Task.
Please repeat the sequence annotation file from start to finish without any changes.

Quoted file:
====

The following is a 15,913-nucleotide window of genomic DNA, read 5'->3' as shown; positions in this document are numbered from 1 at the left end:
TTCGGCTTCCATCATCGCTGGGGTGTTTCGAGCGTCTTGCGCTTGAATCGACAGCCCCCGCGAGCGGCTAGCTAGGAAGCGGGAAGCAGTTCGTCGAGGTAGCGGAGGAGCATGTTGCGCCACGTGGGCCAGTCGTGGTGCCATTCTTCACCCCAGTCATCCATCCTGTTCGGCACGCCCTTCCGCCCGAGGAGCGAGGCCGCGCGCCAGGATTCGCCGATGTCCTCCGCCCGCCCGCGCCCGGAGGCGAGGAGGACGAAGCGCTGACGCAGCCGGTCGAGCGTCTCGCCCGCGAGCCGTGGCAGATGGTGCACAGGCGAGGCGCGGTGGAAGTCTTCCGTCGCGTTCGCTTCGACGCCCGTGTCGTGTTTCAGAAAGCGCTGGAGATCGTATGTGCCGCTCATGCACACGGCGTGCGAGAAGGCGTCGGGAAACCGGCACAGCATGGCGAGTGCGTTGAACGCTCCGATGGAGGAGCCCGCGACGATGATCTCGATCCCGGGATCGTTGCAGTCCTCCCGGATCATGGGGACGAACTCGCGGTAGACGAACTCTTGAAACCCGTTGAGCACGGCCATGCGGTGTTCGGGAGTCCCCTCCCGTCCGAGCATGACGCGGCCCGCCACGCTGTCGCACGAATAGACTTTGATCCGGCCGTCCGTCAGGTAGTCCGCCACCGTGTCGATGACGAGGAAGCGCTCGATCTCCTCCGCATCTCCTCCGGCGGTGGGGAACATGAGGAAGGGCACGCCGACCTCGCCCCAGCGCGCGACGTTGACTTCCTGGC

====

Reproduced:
The following is a 15,913-nucleotide window of genomic DNA, read 5'->3' as shown; positions in this document are numbered from 1 at the left end:
TTCGGCTTCCATCATCGCTGGGGTGTTTCGAGCGTCTTGCGCTTGAATCGACAGCCCCCGCGAGCGGCTAGCTAGGAAGCGGGAAGCAGTTCGTCGAGGTAGCGGAGGAGCATGTTGCGCCACGTGGGCCAGTCGTGGTGCCATTCTTCACCCCAGTCATCCATCCTGTTCGGCACGCCCTTCCGCCCGAGGAGCGAGGCCGCGCGCCAGGATTCGCCGATGTCCTCCGCCCGCCCGCGCCCGGAGGCGAGGAGGACGAAGCGCTGACGCAGCCGGTCGAGCGTCTCGCCCGCGAGCCGTGGCAGATGGTGCACAGGCGAGGCGCGGTGGAAGTCTTCCGTCGCGTTCGCTTCGACGCCCGTGTCGTGTTTCAGAAAGCGCTGGAGATCGTATGTGCCGCTCATGCACACGGCGTGCGAGAAGGCGTCGGGAAACCGGCACAGCATGGCGAGTGCGTTGAACGCTCCGATGGAGGAGCCCGCGACGATGATCTCGATCCCGGGATCGTTGCAGTCCTCCCGGATCATGGGGACGAACTCGCGGTAGACGAACTCTTGAAACCCGTTGAGCACGGCCATGCGGTGTTCGGGAGTCCCCTCCCGTCCGAGCATGACGCGGCCCGCCACGCTGTCGCACGAATAGACTTTGATCCGGCCGTCCGTCAGGTAGTCCGCCACCGTGTCGATGACGAGGAAGCGCTCGATCTCCTCCGCATCTCCTCCGGCGGTGGGGAACATGAGGAAGGGCACGCCGACCTCGCCCCAGCGCGCGACGTTGACTTCCTGGC